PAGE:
One of the children was 9-year-old Jennifer*, daughter of the operator.At first she denied anything had happened in order to protect her mother, who had told her what to say if the police came.The Philippines has become the global epicentre of the live stream sexual abuse trade, and many of the victims are children.In the slums of Manila, a police raid of a child sexual exploitation operation illuminates the challenges the country faces in protecting vulnerable children and prosecuting their abusers.“This has been going on a few years now, but we’re seeing more and more cases,” says Sarah Norton-Staal, Chief of Child Protection at UNICEF Philippines.“Increased Internet access and cheaper devices have brought poor communities online.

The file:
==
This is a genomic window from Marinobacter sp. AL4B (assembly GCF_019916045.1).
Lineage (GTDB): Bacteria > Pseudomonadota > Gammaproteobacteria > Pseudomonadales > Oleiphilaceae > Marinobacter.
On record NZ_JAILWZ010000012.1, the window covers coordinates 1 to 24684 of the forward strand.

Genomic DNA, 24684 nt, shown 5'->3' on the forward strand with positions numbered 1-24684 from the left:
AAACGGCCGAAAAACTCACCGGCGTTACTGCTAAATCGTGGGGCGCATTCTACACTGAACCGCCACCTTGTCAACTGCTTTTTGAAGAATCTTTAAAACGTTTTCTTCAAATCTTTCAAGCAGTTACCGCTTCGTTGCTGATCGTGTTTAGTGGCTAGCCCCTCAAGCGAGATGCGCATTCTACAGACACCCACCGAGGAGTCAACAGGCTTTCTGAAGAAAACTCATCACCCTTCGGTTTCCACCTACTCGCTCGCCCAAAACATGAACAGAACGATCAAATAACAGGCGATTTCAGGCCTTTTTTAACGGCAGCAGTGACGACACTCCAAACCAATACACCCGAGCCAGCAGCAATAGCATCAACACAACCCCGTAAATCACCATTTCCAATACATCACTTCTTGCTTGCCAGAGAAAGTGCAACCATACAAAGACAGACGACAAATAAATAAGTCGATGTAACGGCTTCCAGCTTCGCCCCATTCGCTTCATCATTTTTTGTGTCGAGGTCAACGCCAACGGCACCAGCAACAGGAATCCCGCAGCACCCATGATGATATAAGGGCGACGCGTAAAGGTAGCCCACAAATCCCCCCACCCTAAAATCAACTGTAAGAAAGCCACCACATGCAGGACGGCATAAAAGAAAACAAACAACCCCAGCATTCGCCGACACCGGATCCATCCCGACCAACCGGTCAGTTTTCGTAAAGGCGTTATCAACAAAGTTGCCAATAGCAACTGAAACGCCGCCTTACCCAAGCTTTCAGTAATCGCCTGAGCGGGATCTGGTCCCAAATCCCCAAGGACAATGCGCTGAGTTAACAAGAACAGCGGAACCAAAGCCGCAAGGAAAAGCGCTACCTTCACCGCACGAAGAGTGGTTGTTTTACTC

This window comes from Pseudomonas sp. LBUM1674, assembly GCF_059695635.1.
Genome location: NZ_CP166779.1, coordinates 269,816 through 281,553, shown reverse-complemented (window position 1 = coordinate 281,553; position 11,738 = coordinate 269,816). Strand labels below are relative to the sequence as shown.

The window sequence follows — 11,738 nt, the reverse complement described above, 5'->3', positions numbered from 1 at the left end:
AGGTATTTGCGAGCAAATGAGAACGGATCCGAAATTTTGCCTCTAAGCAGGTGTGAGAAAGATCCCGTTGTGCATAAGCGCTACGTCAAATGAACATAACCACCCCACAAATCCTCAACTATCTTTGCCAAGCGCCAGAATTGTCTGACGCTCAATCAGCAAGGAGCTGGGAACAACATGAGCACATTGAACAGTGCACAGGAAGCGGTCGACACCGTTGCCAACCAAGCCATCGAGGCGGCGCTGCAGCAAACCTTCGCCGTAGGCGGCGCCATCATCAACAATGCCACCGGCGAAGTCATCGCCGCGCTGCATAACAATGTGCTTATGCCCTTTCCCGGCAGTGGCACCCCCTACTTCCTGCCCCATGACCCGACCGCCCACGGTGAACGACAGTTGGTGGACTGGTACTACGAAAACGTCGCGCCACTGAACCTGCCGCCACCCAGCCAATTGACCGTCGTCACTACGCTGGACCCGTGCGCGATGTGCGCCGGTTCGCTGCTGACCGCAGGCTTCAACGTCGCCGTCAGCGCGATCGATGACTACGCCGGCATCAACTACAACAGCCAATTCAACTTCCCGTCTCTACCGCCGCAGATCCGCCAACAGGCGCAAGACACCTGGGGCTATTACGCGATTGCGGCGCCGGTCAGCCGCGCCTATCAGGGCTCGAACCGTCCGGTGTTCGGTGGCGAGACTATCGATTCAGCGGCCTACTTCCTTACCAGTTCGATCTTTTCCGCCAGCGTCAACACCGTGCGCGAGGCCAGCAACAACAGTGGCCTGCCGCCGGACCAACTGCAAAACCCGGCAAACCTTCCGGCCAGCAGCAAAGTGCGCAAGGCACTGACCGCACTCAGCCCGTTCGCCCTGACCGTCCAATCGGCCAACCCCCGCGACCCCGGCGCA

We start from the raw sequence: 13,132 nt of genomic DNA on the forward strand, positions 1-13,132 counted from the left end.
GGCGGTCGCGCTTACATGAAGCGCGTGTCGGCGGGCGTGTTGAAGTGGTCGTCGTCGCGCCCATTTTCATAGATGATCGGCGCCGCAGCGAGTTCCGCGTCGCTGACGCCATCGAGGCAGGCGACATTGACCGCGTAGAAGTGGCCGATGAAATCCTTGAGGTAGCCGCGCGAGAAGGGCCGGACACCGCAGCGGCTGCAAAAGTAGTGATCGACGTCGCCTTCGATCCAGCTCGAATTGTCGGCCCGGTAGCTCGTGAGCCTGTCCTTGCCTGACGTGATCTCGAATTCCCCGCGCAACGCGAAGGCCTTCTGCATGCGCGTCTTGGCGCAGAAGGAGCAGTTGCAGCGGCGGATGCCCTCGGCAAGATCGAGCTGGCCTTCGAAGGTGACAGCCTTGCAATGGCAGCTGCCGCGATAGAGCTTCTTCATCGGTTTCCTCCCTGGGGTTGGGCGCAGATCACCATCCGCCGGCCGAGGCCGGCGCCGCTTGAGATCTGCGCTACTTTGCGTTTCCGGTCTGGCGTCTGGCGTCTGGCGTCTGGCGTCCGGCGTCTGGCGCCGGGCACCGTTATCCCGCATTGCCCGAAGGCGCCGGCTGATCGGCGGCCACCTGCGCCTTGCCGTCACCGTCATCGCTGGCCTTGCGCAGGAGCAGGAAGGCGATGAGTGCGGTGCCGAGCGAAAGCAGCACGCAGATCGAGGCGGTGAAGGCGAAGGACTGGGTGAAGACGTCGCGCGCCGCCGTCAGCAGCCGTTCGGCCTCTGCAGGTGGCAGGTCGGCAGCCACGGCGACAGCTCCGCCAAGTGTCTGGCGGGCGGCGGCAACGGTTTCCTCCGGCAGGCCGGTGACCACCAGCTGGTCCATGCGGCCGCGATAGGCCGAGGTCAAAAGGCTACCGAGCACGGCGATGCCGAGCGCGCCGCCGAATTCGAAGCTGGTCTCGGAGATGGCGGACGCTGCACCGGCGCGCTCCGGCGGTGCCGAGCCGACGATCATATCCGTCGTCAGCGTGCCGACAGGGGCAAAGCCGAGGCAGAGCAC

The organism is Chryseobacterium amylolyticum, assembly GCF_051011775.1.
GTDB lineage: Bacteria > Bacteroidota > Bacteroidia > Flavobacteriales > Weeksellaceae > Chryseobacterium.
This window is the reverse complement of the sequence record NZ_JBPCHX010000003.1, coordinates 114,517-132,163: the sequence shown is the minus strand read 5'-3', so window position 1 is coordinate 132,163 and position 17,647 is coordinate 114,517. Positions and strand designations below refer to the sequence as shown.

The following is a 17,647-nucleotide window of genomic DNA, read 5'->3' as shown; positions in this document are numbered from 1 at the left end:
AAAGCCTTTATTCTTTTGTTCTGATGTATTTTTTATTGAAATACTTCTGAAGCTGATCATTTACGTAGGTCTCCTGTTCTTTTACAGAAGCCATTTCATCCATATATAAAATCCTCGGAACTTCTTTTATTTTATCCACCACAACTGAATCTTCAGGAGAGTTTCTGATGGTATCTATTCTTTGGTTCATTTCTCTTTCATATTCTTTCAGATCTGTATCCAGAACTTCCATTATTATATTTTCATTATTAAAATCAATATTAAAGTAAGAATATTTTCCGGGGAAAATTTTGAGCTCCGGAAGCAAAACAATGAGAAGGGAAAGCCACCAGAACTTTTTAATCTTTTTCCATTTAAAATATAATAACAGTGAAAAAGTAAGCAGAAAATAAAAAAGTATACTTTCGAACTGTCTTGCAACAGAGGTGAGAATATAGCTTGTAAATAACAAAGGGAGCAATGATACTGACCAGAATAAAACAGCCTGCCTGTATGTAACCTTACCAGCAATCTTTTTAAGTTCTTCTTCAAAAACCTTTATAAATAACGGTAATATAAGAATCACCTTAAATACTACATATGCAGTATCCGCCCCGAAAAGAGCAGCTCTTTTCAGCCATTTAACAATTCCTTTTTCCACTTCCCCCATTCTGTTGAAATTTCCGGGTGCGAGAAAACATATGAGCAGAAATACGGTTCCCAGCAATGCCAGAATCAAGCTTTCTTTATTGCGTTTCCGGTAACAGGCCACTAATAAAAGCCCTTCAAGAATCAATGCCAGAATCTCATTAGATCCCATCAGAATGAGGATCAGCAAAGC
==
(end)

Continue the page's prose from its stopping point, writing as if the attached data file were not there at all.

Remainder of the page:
UNICEF Philippines is conducting research on the issue, funding training for police and NGOs, helping to establish a national helpline, and advocating for stronger national policies.
It was just before midnight, and darkness permeated the surrounding narrow alleys as the officers entered with a search warrant.
Inside the small single room house, they found an unusual amount of computer equipment: laptops, webcams and a Wi-Fi router.
The standard of English is very high and child sex offenders have been visiting since the 1970s.
There’s a large Filipino diaspora that regularly sends money home from abroad.